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Canadian teens compete in 5-km open water

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BUDAPEST, Hungary – Canada’s young team gained valuable experience as open water competition continued Monday at the FINA World Championships in Budapest, Hungary.

Emma Finlin of Edmonton Keyano Swim Club was Canada’s top finisher in the 5-kilometre distance, coming 28th while Regina native Abby Dunford was close behind in 31st. Alexander Axon of Markham Aquatic Club finished 33rd in the men’s event at Lupa Beach.

Brazilian Ana Marcela Cunha won the women’s race in 57:52.9, followed by France’s Aurelie Muller 0.9 seconds behind, and Italian Giulia Gabbrielleschi 1.1 seconds later. Finlin, 17, finished 3:08.4 behind the leader.

The Canadian women moved between the teens and 20s in the first half of the three-lap race, often swimming close together. The pair picked up the pace on the back half, with Dunford moving forward to 14th at the 3.2-km mark, followed by Finlin about 5.5 seconds behind in 18th.

Finlin, who made her senior national team debut in Sunday’s 6-km relay, finished in a group of 13 swimmers all within 10 seconds of each other battling for 16th to 28th place.

“That was a really cool experience. It was my longest open water race so it was much different from the 1,500,” said Finlin, sporting a scratch near her left eye from some contact in the pack.

“I learned that you can be quite aggressive in open water. I wasn’t quite prepared for that, so it was definitely a learning experience,” she said with a laugh. “I think I can do some more open water in my future.”

Dunford, meanwhile, fell back on the final kilometre and finished 7.6 seconds behind her teammate.

“For sure the biggest mistake I made is I pushed myself too early. On that second lap I went too hard and that ended up messing me up for the third lap,” said the 16-year-old, whose maiden race with the national team came last week in the pool.

“Overall it was a great experience. I learned a lot off of it and I think as my 5-km world championships debut I did a really good job,” Dunford said.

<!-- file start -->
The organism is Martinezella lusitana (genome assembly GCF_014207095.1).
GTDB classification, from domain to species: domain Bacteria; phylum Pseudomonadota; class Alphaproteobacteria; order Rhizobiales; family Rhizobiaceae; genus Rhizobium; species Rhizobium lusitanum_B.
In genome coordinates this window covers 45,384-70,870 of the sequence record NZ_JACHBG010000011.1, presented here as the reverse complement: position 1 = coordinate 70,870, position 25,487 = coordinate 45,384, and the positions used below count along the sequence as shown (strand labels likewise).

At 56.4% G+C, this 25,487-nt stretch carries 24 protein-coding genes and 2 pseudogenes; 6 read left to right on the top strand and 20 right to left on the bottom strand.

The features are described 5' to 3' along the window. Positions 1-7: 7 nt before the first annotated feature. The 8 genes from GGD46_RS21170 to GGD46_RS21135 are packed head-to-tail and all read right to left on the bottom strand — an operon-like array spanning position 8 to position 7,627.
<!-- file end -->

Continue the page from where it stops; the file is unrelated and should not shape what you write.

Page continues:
Axon, who made his national team debut swimming one of the four legs of Sunday’s 6-km relay event, tried to stay with the front pack early before gradually sliding back into the high 20s to low 30s

“It was a good experience, I just struggled coming off that relay. I did absolutely everything in my power to take care of myself last night and yesterday during the afternoon to recover as best I can. But it just was not there this morning,” said the 19-year-old. “I’m the fittest I’ve ever been in my life so I’m a little bummed out with that performance.”

German Florian Wellbrock was the winner in 52:48.8, with Italy’s Gregorio Paltrinieri 3.9 seconds behind and Mykhailo Romanchuk of Ukraine 25.1 seconds off the pace for bronze. Axon finished 5:32.7 behind the leader.

Axon was the 11th-youngest man in the 61-swimmer field, and only three younger swimmers finished ahead of him.

“Age isn’t a thing on the senior scale, so I’ve got to get in there with the boys and race them, regardless of whether they’re 10 years older than me or five years older than me or 20 more open water world champs under their belt, it doesn’t matter,” Axon said.

Dunford, 16, and Finlin, 17, were the sixth- and eighth-youngest competitors in the 56-swimmer women’s field. Only two younger swimmers finished ahead of them.

“I think coming in we knew we had a young, very inexperienced squad, some in their first open water races or in their ever world championships,” said Swimming Canada Distance/Open Water Coach Mark Perry. “Going through the process they’ve been very professional. They all did some good things in those races and they all made some mistakes, which we’d expect with their age and their experience level. The good thing about making those mistakes is we know we can fix them and the only way is up.”

The 27 Canadian pool swimmers finished their eight-day meet Saturday with a Canadian record total of 11 medals. The world championships run through Sunday, with Canada’s final swims coming in the 10-km marathon Wednesday. Katrina Bellio of Etobicoke Swimming will join Dunford in the women’s event, while Hau-Li Fan of Swimming Canada’s High Performance Centre – Vancouver and Eric Brown of Montreal’s Pointe-Claire Swim Club compete on the men’s side.

Full results: Competition Schedule | FINA Official